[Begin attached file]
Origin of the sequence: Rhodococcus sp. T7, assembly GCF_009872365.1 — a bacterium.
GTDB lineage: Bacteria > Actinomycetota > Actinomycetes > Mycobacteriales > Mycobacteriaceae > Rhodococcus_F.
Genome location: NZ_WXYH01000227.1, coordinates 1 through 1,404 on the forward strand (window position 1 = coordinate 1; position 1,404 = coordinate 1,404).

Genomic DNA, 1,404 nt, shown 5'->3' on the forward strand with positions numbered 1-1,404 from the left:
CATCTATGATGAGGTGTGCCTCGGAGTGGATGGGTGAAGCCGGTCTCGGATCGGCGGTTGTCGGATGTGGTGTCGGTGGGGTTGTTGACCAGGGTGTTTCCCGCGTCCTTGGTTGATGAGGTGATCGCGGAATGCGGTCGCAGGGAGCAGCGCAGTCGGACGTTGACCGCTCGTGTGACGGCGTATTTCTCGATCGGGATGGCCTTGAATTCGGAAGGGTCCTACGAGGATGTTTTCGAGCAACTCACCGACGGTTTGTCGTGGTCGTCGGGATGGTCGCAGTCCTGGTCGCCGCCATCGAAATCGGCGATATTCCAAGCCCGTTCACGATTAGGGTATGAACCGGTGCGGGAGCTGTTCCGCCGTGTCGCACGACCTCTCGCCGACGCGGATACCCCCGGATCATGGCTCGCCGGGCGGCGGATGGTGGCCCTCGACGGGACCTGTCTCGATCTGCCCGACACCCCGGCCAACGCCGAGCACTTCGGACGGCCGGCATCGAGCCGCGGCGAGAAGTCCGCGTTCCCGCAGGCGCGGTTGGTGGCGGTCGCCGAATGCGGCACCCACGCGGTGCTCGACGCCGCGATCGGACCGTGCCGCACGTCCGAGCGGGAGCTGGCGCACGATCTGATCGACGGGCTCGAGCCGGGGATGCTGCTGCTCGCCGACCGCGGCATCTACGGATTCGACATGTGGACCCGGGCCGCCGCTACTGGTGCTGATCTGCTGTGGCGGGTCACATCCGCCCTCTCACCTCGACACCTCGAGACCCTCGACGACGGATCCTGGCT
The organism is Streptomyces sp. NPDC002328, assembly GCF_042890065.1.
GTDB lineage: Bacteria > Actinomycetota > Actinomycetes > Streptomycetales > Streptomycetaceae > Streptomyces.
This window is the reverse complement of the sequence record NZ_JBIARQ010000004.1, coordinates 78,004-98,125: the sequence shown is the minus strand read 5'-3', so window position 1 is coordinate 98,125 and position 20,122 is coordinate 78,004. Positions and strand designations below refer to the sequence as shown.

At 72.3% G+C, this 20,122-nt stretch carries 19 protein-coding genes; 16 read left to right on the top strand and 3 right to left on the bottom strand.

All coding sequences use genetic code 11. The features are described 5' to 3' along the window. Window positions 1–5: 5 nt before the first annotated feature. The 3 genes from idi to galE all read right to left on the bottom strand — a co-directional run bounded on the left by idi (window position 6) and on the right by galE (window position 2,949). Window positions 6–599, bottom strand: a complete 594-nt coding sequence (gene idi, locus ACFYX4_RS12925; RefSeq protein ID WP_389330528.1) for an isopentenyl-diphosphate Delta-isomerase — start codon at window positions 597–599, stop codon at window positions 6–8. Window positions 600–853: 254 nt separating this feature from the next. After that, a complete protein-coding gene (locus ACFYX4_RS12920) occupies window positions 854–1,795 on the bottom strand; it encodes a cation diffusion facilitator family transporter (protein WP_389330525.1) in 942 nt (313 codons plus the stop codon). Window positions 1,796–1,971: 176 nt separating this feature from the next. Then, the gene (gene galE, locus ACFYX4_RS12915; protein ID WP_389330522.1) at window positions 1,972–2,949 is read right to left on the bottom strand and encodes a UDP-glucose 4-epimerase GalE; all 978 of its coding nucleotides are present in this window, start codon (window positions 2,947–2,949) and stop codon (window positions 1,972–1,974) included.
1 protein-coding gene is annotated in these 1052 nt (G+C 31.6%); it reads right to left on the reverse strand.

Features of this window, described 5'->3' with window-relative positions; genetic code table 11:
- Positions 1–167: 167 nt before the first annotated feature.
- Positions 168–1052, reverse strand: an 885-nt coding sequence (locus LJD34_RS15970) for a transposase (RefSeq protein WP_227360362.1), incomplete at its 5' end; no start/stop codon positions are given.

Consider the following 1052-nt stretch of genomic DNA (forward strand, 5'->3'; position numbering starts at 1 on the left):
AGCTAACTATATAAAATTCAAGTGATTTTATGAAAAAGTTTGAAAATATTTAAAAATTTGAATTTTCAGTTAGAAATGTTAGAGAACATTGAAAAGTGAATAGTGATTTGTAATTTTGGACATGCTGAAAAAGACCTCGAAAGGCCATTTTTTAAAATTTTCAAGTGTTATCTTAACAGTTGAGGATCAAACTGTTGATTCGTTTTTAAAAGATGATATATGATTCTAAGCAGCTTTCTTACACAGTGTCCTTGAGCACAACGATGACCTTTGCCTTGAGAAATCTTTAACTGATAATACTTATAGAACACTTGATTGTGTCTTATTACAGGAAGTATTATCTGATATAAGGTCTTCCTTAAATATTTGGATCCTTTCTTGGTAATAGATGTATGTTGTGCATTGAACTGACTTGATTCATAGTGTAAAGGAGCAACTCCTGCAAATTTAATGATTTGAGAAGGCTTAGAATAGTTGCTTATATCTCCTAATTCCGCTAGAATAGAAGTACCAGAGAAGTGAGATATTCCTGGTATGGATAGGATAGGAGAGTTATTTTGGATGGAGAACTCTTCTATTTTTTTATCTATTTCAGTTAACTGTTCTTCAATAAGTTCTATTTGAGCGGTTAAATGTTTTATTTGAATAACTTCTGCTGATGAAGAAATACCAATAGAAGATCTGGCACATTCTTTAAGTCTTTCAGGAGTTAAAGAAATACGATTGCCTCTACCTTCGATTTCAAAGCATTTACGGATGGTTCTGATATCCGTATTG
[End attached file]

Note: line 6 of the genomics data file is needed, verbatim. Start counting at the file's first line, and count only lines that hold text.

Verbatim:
The organism is Streptomyces sp. NPDC002328, assembly GCF_042890065.1.